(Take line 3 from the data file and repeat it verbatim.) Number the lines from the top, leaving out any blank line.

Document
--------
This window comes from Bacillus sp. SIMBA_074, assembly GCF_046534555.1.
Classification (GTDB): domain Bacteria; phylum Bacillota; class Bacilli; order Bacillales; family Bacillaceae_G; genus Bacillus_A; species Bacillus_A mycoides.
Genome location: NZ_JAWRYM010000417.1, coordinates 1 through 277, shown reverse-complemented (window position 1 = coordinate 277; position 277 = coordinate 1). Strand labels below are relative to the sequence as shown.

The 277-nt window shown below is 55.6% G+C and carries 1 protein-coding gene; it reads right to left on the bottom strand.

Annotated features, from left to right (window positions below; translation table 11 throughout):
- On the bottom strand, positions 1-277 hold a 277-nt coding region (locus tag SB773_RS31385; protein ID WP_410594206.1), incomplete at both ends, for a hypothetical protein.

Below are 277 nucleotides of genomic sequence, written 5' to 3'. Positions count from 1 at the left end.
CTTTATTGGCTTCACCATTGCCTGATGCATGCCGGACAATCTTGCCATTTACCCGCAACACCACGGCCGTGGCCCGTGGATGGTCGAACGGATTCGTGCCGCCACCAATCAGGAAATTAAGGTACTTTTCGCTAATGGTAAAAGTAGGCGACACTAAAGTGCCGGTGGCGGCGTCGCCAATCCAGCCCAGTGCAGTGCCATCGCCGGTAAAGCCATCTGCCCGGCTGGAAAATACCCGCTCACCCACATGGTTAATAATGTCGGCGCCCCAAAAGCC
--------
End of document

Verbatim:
Genome location: NZ_JAWRYM010000417.1, coordinates 1 through 277, shown reverse-complemented (window position 1 = coordinate 277; position 277 = coordinate 1). Strand labels below are relative to the sequence as shown.